New Drugs Using the Body’s “Natural Marijuana” Could Help Treat Pain, Cancer

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A new technology employing endocannabinoids for pain relief, developed by Stony Brook University researchers affiliated with the Institute of Chemical Biology and Drug Discovery (ICB & DD), has been licensed to Artelo Biosciences, Inc. Endocannabinoids are natural marijuana-like substances in the body and have potential as the basis for new medicines. Artelo has an exclusive license with the Research Foundation for the State University of New York to the intellectual property portfolio of FABP inhibitors for the modulation of the endocannabinoid system for the treatment of pain, inflammation and cancer.

Artelo researchers

Stony Brook researchers have developed new chemical compounds that are licensed to Artelo Biosciences as potential drugs to treat pain, inflammation and cancer. Assembled with some of the compounds are, from left: Iwao Ojima, Martin Kazocha, graduate students Su Yan and Matthew Elmes, and Dale Deutsch.

Fatty Acid Binding Proteins have been identified as intracellular transporters for the endocannabinoid anadamide (AEA), a neurotransmitter produced in the brain that binds to THC receptors. Animal studies have demonstrated that elevated levels of endocannabinoids can result in beneficial pharmacological effects on stress, pain and inflammation and also ameliorate the effects of drug withdrawal. By inhibiting FABP transporters, the level of AEA is raised. Potential drugs acting in this manner would create elevated levels of AEA. The mechanism of action of such drugs would be similar to that of current antidepressants, which inhibit the transport of serotonin.

During the first year of the agreement, Artelo will collaborate with the Stony Brook research team to identify a lead FABP compound for drug development and formulation. The company will then conduct drug efficacy tests in nonclinical animal models of the compound.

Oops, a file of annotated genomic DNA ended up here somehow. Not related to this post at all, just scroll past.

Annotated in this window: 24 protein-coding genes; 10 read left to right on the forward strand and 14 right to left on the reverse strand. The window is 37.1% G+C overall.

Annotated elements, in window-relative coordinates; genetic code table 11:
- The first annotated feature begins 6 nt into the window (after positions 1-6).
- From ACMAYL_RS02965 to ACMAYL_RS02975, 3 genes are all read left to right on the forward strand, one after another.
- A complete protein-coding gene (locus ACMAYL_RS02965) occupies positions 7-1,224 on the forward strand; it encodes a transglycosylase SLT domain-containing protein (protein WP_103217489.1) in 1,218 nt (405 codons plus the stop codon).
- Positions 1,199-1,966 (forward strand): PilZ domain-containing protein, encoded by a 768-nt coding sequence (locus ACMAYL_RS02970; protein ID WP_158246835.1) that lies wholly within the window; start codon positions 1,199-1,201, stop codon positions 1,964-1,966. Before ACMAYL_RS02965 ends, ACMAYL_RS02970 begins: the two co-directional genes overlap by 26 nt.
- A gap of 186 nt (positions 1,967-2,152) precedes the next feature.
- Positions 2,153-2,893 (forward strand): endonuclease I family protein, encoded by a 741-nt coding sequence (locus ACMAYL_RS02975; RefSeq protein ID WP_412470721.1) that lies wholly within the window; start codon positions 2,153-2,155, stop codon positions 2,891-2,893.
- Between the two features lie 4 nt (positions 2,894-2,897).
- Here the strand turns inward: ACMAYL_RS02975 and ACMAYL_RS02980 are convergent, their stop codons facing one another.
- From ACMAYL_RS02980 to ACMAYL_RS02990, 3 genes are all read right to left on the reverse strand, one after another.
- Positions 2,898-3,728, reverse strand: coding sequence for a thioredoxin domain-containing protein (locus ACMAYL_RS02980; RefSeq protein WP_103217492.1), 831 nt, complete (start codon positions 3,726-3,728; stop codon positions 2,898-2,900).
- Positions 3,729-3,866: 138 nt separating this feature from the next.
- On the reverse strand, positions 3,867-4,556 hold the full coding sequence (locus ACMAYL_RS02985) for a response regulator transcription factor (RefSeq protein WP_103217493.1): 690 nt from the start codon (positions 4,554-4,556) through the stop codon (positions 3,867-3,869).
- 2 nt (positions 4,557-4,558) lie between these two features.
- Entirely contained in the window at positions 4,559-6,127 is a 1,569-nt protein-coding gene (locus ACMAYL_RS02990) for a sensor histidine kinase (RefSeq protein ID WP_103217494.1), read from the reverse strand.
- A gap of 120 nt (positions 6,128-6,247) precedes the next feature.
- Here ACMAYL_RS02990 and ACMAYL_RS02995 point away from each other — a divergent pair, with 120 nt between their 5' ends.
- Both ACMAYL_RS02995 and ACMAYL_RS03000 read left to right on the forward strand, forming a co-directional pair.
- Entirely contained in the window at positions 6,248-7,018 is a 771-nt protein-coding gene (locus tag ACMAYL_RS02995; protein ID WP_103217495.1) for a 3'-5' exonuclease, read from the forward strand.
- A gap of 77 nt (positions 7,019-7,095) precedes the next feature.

The multidisciplinary research team is led by Dale Deutsch, PhD, Professor in the Department of Biochemistry and Cell Biology, and a member of the ICB & DD.  The research has been supported by a $3.8 million grant from the National Institute on Drug Abuse, an arm of the National Institutes of Health.

“The unique aspect of this research is that our focus is to investigate ways to active natural ‘marijuana’ in our bodies, the endocannabinoids,” said Deutsch. “This system has advantages over the properties of actual marijuana since endocannabinoids are not connected with dependence, potentially leading to addiction, but does act effectively against pain.”

Their research started in 2009 with the identification of the FABPs as the transporters of the endocannabinoids. When these compounds bind to the FABP they resulted in higher levels of AEA specifically. By using computational biology for virtual screening and actual assays, the researchers discovered lead compounds that bind to the FABPs and were analgesics for various types of pain.

The AEA research led to three Stony Brook University patent-covering new chemical compounds (called Stony Brook FABP Inhibitors or SB-FIs), which Artelo will investigate during its drug development plan.

“This licensing agreement gives us access to a promising intellectual property portfolio that is squarely aligned with our strategic direction as a scientific team with a proven track record of success,” said Gregory Gorgas, Chief Executive Officer of Artelo. “Working together to evaluate and identify novel FABP inhibitors based upon existing scientific data for clinical development will be complimentary to our drug pipeline and create a new opportunity for Artelo.”

In order to design the novel FABP inhibitors, members of the FABP Stony Brook research group required expertise in many disciplines, such as biochemistry, chemistry, computational biology, computer science, X-ray crystallography and medicine. The team includes Deutsch; Distinguished Professor Iwao Ojima, also the Director of the ICB & DD; Martin Kaczocha of the Department of Anesthesiology; Robert Rizzo  of the Department of Applied Mathematics and Statistics, and Huilin Li, formerly of the Department of Biochemistry and Cell Biology.

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